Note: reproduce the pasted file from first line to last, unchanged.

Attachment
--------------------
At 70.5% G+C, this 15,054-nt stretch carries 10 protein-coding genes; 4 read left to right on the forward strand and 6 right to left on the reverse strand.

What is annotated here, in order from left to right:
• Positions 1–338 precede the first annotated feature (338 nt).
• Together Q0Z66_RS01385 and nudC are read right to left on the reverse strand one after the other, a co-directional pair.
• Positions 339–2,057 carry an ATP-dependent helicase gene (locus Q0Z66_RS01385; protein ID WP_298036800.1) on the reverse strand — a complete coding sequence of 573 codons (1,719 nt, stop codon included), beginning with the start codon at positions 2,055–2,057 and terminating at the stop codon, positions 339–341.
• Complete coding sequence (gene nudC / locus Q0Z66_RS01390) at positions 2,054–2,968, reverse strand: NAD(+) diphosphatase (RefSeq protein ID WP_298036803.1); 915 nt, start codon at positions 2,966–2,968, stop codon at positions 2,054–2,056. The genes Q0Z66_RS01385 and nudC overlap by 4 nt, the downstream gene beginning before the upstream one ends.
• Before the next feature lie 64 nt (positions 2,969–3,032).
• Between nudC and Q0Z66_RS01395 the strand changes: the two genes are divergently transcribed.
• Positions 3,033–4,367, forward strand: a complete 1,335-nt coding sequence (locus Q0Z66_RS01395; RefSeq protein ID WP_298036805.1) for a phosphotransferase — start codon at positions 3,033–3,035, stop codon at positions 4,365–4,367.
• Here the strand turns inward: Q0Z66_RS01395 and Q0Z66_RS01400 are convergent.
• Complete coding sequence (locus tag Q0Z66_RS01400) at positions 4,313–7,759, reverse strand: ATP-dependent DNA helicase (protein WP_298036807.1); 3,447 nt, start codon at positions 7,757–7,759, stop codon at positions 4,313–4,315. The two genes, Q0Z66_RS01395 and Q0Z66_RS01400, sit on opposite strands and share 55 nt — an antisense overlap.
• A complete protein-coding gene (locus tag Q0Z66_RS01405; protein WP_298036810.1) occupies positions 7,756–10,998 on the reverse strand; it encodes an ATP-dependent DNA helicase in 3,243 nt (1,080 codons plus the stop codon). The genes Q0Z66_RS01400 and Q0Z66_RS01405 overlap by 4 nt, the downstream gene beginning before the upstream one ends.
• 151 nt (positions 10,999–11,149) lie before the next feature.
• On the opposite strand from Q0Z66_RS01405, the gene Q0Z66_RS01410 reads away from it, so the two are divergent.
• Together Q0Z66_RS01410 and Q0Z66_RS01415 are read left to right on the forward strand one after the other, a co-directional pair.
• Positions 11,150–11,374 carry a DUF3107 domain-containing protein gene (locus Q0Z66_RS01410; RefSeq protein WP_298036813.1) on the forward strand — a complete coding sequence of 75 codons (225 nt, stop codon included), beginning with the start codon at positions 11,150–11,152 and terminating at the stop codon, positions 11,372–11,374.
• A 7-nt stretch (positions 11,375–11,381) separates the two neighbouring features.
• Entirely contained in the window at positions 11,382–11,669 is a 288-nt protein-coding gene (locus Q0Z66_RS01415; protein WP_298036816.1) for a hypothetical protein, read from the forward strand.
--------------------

At 70.5% G+C, this 15,054-nt stretch carries 10 protein-coding genes; 4 read left to right on the forward strand and 6 right to left on the reverse strand.

What is annotated here, in order from left to right:
• Positions 1–338 precede the first annotated feature (338 nt).
• Together Q0Z66_RS01385 and nudC are read right to left on the reverse strand one after the other, a co-directional pair.
• Positions 339–2,057 carry an ATP-dependent helicase gene (locus Q0Z66_RS01385; protein ID WP_298036800.1) on the reverse strand — a complete coding sequence of 573 codons (1,719 nt, stop codon included), beginning with the start codon at positions 2,055–2,057 and terminating at the stop codon, positions 339–341.
• Complete coding sequence (gene nudC / locus Q0Z66_RS01390) at positions 2,054–2,968, reverse strand: NAD(+) diphosphatase (RefSeq protein ID WP_298036803.1); 915 nt, start codon at positions 2,966–2,968, stop codon at positions 2,054–2,056. The genes Q0Z66_RS01385 and nudC overlap by 4 nt, the downstream gene beginning before the upstream one ends.
• Before the next feature lie 64 nt (positions 2,969–3,032).
• Between nudC and Q0Z66_RS01395 the strand changes: the two genes are divergently transcribed.
• Positions 3,033–4,367, forward strand: a complete 1,335-nt coding sequence (locus Q0Z66_RS01395; RefSeq protein ID WP_298036805.1) for a phosphotransferase — start codon at positions 3,033–3,035, stop codon at positions 4,365–4,367.
• Here the strand turns inward: Q0Z66_RS01395 and Q0Z66_RS01400 are convergent.
• Complete coding sequence (locus tag Q0Z66_RS01400) at positions 4,313–7,759, reverse strand: ATP-dependent DNA helicase (protein WP_298036807.1); 3,447 nt, start codon at positions 7,757–7,759, stop codon at positions 4,313–4,315. The two genes, Q0Z66_RS01395 and Q0Z66_RS01400, sit on opposite strands and share 55 nt — an antisense overlap.
• A complete protein-coding gene (locus tag Q0Z66_RS01405; protein WP_298036810.1) occupies positions 7,756–10,998 on the reverse strand; it encodes an ATP-dependent DNA helicase in 3,243 nt (1,080 codons plus the stop codon). The genes Q0Z66_RS01400 and Q0Z66_RS01405 overlap by 4 nt, the downstream gene beginning before the upstream one ends.
• 151 nt (positions 10,999–11,149) lie before the next feature.
• On the opposite strand from Q0Z66_RS01405, the gene Q0Z66_RS01410 reads away from it, so the two are divergent.
• Together Q0Z66_RS01410 and Q0Z66_RS01415 are read left to right on the forward strand one after the other, a co-directional pair.
• Positions 11,150–11,374 carry a DUF3107 domain-containing protein gene (locus Q0Z66_RS01410; RefSeq protein WP_298036813.1) on the forward strand — a complete coding sequence of 75 codons (225 nt, stop codon included), beginning with the start codon at positions 11,150–11,152 and terminating at the stop codon, positions 11,372–11,374.
• A 7-nt stretch (positions 11,375–11,381) separates the two neighbouring features.
• Entirely contained in the window at positions 11,382–11,669 is a 288-nt protein-coding gene (locus Q0Z66_RS01415; protein WP_298036816.1) for a hypothetical protein, read from the forward strand.